Camilla H. Fox is the founder and executive director of Project Coyote- a national non-profit organization based in Mill Valley, California that promotes compassionate conservation and coexistence between people and wildlife through education, science, and advocacy. She has served in leadership positions with the Animal Protection Institute, Fur-Bearer Defenders, and Rainforest Action Network and has spearheaded national, state and local campaigns aimed at protecting native carnivores and fostering humane and ecologically sound solutions to human-wildlife conflicts.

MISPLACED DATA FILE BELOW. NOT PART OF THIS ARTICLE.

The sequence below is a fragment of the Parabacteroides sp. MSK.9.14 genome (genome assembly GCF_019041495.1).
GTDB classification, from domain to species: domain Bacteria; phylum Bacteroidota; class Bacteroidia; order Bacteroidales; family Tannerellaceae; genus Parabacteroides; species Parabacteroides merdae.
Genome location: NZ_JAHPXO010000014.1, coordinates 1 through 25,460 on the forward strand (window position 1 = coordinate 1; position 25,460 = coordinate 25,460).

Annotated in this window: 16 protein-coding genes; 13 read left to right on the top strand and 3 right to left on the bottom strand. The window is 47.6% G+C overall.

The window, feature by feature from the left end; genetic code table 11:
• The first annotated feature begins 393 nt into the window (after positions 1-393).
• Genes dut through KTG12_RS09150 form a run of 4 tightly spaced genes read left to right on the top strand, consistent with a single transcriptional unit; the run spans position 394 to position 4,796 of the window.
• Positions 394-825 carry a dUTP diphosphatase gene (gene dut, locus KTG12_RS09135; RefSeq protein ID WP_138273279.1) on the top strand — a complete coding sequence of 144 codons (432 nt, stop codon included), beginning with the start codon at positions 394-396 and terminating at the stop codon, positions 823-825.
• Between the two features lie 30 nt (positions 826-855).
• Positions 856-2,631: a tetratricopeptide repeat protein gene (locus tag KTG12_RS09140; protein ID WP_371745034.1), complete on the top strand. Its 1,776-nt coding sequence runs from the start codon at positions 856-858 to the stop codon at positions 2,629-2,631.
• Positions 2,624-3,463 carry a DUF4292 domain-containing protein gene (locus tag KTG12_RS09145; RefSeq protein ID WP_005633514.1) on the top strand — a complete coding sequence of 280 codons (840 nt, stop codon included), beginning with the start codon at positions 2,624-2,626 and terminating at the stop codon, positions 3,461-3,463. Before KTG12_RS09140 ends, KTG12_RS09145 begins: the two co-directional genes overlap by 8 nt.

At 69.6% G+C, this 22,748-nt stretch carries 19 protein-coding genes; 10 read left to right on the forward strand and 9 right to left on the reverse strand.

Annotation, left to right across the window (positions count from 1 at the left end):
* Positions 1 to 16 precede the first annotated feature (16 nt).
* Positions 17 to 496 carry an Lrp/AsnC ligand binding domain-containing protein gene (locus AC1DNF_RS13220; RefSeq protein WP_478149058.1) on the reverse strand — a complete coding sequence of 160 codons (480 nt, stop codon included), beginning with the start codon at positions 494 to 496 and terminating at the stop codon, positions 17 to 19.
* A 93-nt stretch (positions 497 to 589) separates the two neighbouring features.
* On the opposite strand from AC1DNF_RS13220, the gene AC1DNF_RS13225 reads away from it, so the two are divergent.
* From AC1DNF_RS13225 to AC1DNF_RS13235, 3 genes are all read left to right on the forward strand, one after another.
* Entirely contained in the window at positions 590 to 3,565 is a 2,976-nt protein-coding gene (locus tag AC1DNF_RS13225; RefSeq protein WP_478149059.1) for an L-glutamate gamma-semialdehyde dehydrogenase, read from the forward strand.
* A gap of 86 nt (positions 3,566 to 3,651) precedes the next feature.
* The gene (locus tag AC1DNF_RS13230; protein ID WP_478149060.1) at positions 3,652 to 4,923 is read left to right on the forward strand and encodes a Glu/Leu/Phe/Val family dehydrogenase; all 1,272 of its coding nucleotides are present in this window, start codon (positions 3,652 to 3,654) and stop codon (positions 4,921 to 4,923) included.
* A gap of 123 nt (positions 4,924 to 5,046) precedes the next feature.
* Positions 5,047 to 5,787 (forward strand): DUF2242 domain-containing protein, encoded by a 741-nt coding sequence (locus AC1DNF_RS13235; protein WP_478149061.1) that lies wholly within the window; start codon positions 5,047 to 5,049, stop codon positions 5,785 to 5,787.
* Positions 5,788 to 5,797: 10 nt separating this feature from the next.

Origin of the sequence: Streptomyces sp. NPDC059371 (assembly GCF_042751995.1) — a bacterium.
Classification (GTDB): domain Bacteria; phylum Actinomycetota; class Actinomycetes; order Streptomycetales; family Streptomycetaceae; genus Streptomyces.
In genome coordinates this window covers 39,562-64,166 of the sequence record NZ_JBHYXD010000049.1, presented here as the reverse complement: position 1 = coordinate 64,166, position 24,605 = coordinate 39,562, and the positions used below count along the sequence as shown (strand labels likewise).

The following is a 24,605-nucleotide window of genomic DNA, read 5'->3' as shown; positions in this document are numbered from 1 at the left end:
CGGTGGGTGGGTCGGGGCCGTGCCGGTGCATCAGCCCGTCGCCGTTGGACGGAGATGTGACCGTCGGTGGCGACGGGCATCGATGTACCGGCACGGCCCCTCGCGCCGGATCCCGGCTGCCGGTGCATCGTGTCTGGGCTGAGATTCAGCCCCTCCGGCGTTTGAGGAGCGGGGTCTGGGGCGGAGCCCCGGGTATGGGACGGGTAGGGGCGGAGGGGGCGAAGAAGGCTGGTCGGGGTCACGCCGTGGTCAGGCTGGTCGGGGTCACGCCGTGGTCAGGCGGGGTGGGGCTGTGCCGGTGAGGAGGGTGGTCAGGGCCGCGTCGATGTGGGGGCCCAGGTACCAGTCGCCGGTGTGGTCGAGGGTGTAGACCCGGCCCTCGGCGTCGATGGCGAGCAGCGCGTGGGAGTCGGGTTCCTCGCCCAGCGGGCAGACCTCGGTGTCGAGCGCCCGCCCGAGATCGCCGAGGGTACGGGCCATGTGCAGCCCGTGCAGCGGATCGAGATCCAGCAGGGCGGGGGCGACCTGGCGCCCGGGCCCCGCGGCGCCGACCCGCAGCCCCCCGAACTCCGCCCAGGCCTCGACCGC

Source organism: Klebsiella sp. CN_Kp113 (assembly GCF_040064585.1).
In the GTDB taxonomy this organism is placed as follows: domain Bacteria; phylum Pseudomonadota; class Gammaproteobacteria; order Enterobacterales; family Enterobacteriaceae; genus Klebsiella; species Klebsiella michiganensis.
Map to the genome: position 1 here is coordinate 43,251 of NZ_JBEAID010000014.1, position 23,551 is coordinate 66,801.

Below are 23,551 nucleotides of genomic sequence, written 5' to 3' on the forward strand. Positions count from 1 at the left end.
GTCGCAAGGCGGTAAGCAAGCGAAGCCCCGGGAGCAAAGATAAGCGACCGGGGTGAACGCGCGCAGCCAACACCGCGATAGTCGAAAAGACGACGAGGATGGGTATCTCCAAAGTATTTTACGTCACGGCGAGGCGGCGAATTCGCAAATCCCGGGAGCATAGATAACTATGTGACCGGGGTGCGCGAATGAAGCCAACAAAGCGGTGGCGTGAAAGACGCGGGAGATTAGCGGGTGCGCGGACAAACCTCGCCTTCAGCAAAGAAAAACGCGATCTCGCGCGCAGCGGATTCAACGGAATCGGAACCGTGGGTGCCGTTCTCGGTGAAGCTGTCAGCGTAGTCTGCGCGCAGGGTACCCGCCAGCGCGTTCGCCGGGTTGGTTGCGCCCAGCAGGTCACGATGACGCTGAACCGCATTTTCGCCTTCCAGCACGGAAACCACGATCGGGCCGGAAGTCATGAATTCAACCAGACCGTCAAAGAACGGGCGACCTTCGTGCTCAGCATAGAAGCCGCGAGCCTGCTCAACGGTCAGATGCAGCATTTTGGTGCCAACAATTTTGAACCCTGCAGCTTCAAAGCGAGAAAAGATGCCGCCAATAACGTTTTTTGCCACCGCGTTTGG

With 20+ years of experience working on behalf of wildlife and wildlands and a Masters degree in wildlife ecology, policy, and conservation, Camilla’s work has been featured in several national and international media outlets including the German documentary, Coyote: The Hunted Hunter, three North American documentaries: American Coyote – Still Wild at Heart, Wild Things and On Nature’s Terms, as well as The New York Times, the BBC, NPR, Orion, National Geographic, and Mother Jones. A frequent speaker on these issues, Camilla has authored more than 70 publications is co-author of two books: Coyotes in Our Midst and Cull of the Wild and co-producer of the companion award-winning documentary Cull of the Wild ~ The Truth Behind Trapping and director and producer of KILLING GAMES ~ Wildlife in the Crosshairs– a documentary film released in 2017 with the aim of ending wildlife killing contests in the U.S. Camilla has served as an appointed member on the U.S. Secretary of Agriculture’s National Wildlife Services Advisory Committee and currently serves on several non-profit advisory boards. In 2006, Camilla received the Humanitarian of the Year Award from the Marin Humane Society and the Christine Stevens Wildlife Award from the Animal Welfare Institute. She was named one of the 100 Guardian Angels of the Planet in 2013 and the 2014 Conservationist of the Year Award by the John Muir Association. In 2016 she was honored with the Grassroots Activist of the Year Award by the Fund for Wild Nature.